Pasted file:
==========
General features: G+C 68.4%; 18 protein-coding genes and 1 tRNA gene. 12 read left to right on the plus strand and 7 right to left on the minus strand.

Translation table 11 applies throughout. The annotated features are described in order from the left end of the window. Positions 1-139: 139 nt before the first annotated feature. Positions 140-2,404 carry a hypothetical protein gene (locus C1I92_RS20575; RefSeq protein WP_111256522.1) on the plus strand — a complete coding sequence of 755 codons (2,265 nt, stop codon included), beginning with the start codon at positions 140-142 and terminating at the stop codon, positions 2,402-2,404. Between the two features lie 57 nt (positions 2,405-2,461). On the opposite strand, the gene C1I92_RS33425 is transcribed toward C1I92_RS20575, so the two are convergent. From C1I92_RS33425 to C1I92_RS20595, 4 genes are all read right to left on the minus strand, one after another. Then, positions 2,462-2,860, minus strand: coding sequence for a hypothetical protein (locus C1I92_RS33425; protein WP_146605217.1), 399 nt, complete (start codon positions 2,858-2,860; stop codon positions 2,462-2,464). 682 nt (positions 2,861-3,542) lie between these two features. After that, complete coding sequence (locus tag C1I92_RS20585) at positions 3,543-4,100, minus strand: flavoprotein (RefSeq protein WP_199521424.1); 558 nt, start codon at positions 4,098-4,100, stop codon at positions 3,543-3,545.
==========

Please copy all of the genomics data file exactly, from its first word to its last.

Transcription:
General features: G+C 68.4%; 18 protein-coding genes and 1 tRNA gene. 12 read left to right on the plus strand and 7 right to left on the minus strand.

Translation table 11 applies throughout. The annotated features are described in order from the left end of the window. Positions 1-139: 139 nt before the first annotated feature. Positions 140-2,404 carry a hypothetical protein gene (locus C1I92_RS20575; RefSeq protein WP_111256522.1) on the plus strand — a complete coding sequence of 755 codons (2,265 nt, stop codon included), beginning with the start codon at positions 140-142 and terminating at the stop codon, positions 2,402-2,404. Between the two features lie 57 nt (positions 2,405-2,461). On the opposite strand, the gene C1I92_RS33425 is transcribed toward C1I92_RS20575, so the two are convergent. From C1I92_RS33425 to C1I92_RS20595, 4 genes are all read right to left on the minus strand, one after another. Then, positions 2,462-2,860, minus strand: coding sequence for a hypothetical protein (locus C1I92_RS33425; protein WP_146605217.1), 399 nt, complete (start codon positions 2,858-2,860; stop codon positions 2,462-2,464). 682 nt (positions 2,861-3,542) lie between these two features. After that, complete coding sequence (locus tag C1I92_RS20585) at positions 3,543-4,100, minus strand: flavoprotein (RefSeq protein WP_199521424.1); 558 nt, start codon at positions 4,098-4,100, stop codon at positions 3,543-3,545.